The world’s only carbon capture and storage installation on a large coal power plant failed to meet its CO2 capture target for 2021. The system caught 43% fewer metric tons of carbon dioxide last year compared with the year before, according to data from SaskPower – the company operating the project.
The Boundary Dam Power Station near Estevan, Saskatchewan in Canada is the only coal power plant in the world to integrate carbon capture and storage system that takes the emissions from the lignite-fired Unit #3. Its target is to take away 90% of the CO2 emissions. The CCS installation also reduces the output of Unit 3 from 139 MW to 110 MW. The largest part of the captured emissions is used for the mature Weyburn Oil Field, for enhanced oil recovery.
SaskPower announced that the drop last year stems from challenges with the main CO2 compressor motor that has caused the carbon capture and storage facility to go offline for multiple months last year.
The company reported it went completely offline in August and September. Critics claim that given the CCS installation has been operational for around 10 months in 2021, it is trapping just a small fraction of the targeted emissions or less than half – 43% out of its 90% maximum capacity.
SaskPower has responded that the issues encountered with the compressor were “exceptional events” and that the company expects a higher capture rate for 2022.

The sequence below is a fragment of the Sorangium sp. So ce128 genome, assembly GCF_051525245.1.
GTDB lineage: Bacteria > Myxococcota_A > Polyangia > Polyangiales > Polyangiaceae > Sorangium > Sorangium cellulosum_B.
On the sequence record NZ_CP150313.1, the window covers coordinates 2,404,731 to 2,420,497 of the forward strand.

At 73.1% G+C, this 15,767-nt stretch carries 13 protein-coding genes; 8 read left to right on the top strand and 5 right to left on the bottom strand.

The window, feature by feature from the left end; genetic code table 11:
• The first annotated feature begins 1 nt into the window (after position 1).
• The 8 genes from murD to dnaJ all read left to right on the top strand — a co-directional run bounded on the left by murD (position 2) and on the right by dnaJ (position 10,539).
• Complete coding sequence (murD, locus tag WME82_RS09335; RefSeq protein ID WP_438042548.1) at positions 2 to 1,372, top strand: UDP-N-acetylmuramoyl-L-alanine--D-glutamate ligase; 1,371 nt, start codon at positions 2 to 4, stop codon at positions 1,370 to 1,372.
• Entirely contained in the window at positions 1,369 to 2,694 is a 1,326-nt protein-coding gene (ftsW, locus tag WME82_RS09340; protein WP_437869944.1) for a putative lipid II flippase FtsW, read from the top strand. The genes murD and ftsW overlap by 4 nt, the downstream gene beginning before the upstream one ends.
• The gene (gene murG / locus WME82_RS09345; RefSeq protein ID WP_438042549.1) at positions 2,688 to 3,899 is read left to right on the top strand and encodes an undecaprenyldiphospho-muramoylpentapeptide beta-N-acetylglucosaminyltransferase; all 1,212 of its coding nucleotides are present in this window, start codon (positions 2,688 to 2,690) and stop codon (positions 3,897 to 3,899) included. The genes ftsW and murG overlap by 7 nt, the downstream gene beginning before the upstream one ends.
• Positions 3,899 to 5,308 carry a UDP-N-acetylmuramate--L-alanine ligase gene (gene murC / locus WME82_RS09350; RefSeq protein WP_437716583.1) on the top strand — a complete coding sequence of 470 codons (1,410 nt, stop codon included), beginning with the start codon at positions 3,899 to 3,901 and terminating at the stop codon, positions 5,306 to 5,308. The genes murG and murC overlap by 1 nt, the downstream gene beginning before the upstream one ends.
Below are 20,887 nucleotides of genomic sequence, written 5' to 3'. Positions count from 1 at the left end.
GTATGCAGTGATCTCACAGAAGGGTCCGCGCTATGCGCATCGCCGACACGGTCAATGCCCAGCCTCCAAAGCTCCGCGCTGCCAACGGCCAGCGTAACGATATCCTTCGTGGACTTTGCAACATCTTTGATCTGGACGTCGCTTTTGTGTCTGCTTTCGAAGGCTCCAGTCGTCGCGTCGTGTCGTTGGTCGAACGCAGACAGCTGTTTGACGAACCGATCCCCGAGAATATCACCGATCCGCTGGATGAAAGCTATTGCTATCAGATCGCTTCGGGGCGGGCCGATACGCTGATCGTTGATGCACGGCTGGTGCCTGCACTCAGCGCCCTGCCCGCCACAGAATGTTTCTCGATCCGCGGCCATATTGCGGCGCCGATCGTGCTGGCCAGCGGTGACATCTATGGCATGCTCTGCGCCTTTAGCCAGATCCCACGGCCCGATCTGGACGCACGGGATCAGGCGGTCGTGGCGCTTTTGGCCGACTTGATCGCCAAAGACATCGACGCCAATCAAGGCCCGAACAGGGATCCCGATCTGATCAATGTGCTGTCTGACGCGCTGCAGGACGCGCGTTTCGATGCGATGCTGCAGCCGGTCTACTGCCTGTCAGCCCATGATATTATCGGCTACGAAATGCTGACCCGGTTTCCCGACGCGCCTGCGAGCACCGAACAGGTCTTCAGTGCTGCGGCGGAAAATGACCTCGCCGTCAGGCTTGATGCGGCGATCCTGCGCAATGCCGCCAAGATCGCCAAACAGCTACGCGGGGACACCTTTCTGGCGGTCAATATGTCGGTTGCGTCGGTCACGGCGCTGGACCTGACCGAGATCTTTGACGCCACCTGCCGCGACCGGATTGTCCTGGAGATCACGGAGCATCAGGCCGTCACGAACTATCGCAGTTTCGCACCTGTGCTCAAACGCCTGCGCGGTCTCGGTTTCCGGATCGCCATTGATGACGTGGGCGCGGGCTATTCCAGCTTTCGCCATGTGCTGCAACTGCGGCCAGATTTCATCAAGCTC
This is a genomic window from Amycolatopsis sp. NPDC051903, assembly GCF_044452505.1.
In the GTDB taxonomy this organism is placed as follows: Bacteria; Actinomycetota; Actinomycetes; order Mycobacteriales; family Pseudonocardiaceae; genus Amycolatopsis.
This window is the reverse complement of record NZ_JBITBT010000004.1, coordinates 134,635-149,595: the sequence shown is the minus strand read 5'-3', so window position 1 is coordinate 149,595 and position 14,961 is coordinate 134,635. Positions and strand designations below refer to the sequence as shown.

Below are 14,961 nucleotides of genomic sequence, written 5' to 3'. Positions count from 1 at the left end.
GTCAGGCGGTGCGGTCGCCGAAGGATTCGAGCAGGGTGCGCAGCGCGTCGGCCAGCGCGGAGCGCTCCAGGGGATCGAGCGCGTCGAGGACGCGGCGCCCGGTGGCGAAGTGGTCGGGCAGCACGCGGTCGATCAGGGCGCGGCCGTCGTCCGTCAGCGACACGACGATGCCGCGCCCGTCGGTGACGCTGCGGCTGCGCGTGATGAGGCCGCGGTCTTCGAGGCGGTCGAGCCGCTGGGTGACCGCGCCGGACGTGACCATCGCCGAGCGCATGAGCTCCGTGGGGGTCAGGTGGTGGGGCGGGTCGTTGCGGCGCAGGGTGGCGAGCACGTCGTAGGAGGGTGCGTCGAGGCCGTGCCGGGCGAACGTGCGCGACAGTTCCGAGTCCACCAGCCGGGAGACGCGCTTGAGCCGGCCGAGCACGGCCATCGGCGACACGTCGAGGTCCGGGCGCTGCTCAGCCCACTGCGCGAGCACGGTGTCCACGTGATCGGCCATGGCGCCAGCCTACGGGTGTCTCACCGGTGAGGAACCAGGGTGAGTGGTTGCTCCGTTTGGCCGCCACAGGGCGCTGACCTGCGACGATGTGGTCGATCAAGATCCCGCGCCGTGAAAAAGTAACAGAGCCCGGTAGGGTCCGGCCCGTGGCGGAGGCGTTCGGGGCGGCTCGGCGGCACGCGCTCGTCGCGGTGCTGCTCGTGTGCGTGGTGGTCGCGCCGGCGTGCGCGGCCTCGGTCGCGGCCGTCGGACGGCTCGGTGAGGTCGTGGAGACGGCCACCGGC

“The recent unplanned outages are only ones we have ever had as a result of issues [with] the compressor/motor… SaskPower is conducting in-depth analyses to understand the root cause of these new equipment issues, and are putting plans and strategies in place to manage these risks moving forward,” said Joel Cherry, a SaskPower spokesperson.
Still, the company has reported in March 2021 that it had captured 4 million metric tons of CO2 since it started operation in 2014 – a quantity that is years behind schedule. The target of the project is to capture 1 million metric ton of CO2 per year.
According to records, back in 2015, internal documents from SaskPower revealed that there were “serious design issues” in the carbon capture system, resulting in regular breakdowns and maintenance problems that led the unit to only be operational around 40% of the time. The low productivity of the CCS facility has also forced SaskPower to pay Cenovus – the company it sells the CO2 to for enhanced oil recovery, $12 million in penalties.
The failure of the carbon capture system to deliver the targeted emissions capture rates is an indication that CCS technologies are not working well in coal power plants. Therefore, that questions whether governments should continue to allow subsidies for the technology to be used in coal power plants.